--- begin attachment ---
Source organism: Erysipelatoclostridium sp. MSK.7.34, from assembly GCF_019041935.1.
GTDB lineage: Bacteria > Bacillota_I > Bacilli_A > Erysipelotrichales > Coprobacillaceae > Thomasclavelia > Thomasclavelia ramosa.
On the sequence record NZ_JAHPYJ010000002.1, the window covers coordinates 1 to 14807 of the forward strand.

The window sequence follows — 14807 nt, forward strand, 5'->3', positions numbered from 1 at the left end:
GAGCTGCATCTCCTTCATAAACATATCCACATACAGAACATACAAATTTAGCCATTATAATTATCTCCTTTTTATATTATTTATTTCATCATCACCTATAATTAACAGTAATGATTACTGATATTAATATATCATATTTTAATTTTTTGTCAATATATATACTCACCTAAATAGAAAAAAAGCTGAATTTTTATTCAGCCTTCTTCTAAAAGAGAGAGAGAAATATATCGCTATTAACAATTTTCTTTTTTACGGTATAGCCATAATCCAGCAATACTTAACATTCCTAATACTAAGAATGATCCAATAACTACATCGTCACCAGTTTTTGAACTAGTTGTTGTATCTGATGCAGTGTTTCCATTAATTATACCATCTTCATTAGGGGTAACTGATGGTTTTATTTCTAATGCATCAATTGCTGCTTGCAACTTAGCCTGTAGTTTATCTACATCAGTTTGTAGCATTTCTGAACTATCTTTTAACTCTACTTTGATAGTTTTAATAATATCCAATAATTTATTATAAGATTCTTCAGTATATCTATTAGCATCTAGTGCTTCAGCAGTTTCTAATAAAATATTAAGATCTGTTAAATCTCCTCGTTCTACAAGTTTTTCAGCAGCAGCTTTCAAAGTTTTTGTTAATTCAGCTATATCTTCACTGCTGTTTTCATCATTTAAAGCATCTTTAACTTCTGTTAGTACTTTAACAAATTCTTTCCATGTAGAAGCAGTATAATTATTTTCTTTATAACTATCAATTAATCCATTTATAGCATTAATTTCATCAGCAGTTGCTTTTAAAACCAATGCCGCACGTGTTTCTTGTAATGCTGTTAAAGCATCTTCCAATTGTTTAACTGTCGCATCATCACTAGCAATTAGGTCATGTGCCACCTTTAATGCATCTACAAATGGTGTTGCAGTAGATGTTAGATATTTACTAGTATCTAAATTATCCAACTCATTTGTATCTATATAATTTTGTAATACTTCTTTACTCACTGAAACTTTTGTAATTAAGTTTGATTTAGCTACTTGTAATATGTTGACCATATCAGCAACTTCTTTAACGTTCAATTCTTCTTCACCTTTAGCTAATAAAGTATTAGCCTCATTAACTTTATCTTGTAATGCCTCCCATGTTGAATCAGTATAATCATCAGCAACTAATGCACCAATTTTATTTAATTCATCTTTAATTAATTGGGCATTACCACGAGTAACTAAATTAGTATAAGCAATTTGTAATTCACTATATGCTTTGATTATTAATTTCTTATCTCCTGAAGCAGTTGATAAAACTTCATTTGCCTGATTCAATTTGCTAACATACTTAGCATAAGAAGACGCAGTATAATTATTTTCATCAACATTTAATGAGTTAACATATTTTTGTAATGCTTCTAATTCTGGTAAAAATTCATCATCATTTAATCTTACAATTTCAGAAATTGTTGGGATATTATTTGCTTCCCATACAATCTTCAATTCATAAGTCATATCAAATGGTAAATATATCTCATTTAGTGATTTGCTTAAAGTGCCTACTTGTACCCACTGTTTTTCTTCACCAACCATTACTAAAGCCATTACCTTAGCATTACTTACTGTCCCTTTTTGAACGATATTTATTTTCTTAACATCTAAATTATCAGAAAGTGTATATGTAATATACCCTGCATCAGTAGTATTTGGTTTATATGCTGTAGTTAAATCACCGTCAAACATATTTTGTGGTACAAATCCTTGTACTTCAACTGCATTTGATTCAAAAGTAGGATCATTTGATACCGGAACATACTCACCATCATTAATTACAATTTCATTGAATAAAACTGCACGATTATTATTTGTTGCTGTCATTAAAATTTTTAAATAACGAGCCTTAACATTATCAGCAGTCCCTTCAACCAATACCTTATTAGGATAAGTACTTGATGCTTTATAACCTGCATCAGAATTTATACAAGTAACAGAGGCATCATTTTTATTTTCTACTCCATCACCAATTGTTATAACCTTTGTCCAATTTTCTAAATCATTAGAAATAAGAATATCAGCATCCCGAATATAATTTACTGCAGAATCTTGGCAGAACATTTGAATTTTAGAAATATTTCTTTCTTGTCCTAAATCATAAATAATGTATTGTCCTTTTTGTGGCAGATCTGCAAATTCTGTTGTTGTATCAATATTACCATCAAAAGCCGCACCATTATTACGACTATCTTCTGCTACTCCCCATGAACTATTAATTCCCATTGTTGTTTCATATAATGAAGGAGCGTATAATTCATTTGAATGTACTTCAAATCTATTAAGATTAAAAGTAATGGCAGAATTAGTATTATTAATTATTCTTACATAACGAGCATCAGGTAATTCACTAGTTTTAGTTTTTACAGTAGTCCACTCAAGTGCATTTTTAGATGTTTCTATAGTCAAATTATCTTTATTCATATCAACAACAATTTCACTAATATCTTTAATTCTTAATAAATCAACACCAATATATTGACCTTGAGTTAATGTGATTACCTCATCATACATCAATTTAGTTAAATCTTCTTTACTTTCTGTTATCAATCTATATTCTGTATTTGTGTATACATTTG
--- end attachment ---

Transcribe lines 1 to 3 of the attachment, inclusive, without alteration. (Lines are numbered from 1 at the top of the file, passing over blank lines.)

Source organism: Erysipelatoclostridium sp. MSK.7.34, from assembly GCF_019041935.1.
GTDB lineage: Bacteria > Bacillota_I > Bacilli_A > Erysipelotrichales > Coprobacillaceae > Thomasclavelia > Thomasclavelia ramosa.
On the sequence record NZ_JAHPYJ010000002.1, the window covers coordinates 1 to 14807 of the forward strand.